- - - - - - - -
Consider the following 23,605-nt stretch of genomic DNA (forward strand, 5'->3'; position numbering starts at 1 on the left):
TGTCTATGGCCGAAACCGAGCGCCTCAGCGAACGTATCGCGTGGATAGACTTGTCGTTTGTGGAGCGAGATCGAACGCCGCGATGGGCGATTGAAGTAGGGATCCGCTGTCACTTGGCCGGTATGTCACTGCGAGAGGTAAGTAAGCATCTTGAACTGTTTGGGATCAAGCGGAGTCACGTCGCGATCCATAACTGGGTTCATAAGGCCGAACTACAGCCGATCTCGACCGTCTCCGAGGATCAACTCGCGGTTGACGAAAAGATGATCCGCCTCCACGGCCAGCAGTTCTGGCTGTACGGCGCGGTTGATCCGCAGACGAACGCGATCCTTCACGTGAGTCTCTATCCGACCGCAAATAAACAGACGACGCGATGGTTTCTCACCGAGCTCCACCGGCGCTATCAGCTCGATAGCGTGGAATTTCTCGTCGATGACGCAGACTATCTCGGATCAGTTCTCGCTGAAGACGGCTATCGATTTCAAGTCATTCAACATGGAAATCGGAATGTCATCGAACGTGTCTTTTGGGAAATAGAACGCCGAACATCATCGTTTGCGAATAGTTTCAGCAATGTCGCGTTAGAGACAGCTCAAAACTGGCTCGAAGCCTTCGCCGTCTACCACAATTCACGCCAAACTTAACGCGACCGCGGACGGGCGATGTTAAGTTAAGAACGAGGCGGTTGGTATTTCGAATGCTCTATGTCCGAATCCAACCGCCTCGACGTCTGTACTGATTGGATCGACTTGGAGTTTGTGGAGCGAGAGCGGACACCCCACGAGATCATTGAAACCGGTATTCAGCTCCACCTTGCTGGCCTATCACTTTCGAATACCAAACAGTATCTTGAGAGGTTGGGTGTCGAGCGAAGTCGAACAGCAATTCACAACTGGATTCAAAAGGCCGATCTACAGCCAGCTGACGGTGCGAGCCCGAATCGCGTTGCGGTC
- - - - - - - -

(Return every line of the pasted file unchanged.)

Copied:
Consider the following 23,605-nt stretch of genomic DNA (forward strand, 5'->3'; position numbering starts at 1 on the left):
TGTCTATGGCCGAAACCGAGCGCCTCAGCGAACGTATCGCGTGGATAGACTTGTCGTTTGTGGAGCGAGATCGAACGCCGCGATGGGCGATTGAAGTAGGGATCCGCTGTCACTTGGCCGGTATGTCACTGCGAGAGGTAAGTAAGCATCTTGAACTGTTTGGGATCAAGCGGAGTCACGTCGCGATCCATAACTGGGTTCATAAGGCCGAACTACAGCCGATCTCGACCGTCTCCGAGGATCAACTCGCGGTTGACGAAAAGATGATCCGCCTCCACGGCCAGCAGTTCTGGCTGTACGGCGCGGTTGATCCGCAGACGAACGCGATCCTTCACGTGAGTCTCTATCCGACCGCAAATAAACAGACGACGCGATGGTTTCTCACCGAGCTCCACCGGCGCTATCAGCTCGATAGCGTGGAATTTCTCGTCGATGACGCAGACTATCTCGGATCAGTTCTCGCTGAAGACGGCTATCGATTTCAAGTCATTCAACATGGAAATCGGAATGTCATCGAACGTGTCTTTTGGGAAATAGAACGCCGAACATCATCGTTTGCGAATAGTTTCAGCAATGTCGCGTTAGAGACAGCTCAAAACTGGCTCGAAGCCTTCGCCGTCTACCACAATTCACGCCAAACTTAACGCGACCGCGGACGGGCGATGTTAAGTTAAGAACGAGGCGGTTGGTATTTCGAATGCTCTATGTCCGAATCCAACCGCCTCGACGTCTGTACTGATTGGATCGACTTGGAGTTTGTGGAGCGAGAGCGGACACCCCACGAGATCATTGAAACCGGTATTCAGCTCCACCTTGCTGGCCTATCACTTTCGAATACCAAACAGTATCTTGAGAGGTTGGGTGTCGAGCGAAGTCGAACAGCAATTCACAACTGGATTCAAAAGGCCGATCTACAGCCAGCTGACGGTGCGAGCCCGAATCGCGTTGCGGTC